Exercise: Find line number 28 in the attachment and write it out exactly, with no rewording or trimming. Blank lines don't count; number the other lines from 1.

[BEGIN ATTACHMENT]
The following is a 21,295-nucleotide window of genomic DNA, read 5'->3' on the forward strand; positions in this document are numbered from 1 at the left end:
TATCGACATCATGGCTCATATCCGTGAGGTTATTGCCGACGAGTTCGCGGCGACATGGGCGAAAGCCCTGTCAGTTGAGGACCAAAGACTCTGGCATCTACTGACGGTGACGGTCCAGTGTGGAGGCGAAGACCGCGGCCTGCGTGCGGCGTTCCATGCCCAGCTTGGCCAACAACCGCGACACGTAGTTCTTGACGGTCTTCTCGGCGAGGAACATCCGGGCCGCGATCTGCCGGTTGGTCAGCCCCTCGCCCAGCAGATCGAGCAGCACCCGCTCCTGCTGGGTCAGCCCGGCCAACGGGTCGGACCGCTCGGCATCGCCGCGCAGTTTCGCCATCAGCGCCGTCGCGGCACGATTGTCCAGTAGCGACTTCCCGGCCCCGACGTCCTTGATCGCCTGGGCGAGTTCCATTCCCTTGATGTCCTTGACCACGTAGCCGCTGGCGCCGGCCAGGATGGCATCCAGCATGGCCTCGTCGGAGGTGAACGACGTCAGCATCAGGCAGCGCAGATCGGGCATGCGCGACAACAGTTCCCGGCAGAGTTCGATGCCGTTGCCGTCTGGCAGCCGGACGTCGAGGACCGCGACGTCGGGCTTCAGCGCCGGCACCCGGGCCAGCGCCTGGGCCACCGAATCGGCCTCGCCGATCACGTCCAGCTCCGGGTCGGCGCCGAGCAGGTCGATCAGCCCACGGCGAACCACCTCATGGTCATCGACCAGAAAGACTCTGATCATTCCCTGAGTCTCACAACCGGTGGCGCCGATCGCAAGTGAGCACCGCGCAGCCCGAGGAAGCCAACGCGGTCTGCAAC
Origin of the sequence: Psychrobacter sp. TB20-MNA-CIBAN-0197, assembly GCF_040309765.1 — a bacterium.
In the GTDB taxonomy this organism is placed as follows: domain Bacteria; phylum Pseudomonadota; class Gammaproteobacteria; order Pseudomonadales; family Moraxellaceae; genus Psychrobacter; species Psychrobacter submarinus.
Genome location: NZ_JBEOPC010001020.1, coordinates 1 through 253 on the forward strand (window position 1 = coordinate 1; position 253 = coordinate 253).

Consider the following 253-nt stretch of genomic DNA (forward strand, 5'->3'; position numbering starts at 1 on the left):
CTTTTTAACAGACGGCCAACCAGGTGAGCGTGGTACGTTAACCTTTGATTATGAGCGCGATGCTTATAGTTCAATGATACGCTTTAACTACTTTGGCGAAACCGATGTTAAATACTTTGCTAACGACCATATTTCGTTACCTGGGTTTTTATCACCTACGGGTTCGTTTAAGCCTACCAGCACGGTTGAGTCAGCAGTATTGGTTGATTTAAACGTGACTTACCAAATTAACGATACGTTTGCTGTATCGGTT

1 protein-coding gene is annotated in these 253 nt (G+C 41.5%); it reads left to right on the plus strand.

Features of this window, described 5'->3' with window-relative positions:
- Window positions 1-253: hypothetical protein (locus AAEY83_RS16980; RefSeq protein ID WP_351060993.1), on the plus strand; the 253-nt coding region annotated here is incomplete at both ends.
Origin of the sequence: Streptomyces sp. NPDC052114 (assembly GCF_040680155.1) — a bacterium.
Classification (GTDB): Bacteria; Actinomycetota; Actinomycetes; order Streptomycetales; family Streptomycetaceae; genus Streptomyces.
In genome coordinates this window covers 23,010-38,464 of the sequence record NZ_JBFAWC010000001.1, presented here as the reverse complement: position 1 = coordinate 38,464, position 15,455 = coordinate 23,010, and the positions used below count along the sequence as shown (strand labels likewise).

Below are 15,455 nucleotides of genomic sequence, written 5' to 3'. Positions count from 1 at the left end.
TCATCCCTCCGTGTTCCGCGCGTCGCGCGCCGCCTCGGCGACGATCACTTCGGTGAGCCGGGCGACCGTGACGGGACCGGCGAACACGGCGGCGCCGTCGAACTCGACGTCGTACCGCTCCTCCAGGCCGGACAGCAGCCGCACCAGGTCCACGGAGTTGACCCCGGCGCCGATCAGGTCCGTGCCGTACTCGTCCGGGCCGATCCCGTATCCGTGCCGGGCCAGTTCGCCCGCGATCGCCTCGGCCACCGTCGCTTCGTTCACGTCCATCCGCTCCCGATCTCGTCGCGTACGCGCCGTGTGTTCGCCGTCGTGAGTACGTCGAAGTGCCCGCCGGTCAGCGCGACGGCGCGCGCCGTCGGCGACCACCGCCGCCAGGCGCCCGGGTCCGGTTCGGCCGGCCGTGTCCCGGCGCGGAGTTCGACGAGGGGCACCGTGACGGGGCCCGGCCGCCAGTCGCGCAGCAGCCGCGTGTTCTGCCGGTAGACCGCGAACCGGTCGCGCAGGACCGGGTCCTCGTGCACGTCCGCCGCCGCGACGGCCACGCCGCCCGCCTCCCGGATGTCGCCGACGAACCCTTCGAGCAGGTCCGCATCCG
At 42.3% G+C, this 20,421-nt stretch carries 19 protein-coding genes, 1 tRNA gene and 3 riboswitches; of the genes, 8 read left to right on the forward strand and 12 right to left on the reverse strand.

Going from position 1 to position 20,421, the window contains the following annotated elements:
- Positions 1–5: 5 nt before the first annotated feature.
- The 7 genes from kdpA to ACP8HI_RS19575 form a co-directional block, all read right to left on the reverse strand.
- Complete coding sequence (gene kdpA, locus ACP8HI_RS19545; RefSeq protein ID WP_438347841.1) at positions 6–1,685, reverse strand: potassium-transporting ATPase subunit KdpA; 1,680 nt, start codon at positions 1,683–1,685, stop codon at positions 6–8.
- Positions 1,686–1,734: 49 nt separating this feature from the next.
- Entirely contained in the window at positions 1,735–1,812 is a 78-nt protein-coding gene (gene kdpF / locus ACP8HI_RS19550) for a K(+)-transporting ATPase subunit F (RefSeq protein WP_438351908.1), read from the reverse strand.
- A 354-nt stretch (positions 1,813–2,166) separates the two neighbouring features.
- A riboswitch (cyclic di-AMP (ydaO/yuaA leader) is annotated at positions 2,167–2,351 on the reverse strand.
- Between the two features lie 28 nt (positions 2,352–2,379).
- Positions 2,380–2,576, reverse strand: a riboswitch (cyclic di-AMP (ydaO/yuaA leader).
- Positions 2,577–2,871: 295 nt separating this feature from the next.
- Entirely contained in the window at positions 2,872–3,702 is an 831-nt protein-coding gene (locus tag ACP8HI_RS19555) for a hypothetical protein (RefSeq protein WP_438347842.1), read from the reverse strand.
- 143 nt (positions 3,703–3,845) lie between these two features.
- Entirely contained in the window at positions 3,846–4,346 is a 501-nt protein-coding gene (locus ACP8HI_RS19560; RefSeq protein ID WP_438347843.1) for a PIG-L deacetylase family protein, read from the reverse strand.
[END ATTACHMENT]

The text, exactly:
- Entirely contained in the window at positions 2,872–3,702 is an 831-nt protein-coding gene (locus tag ACP8HI_RS19555) for a hypothetical protein (RefSeq protein WP_438347842.1), read from the reverse strand.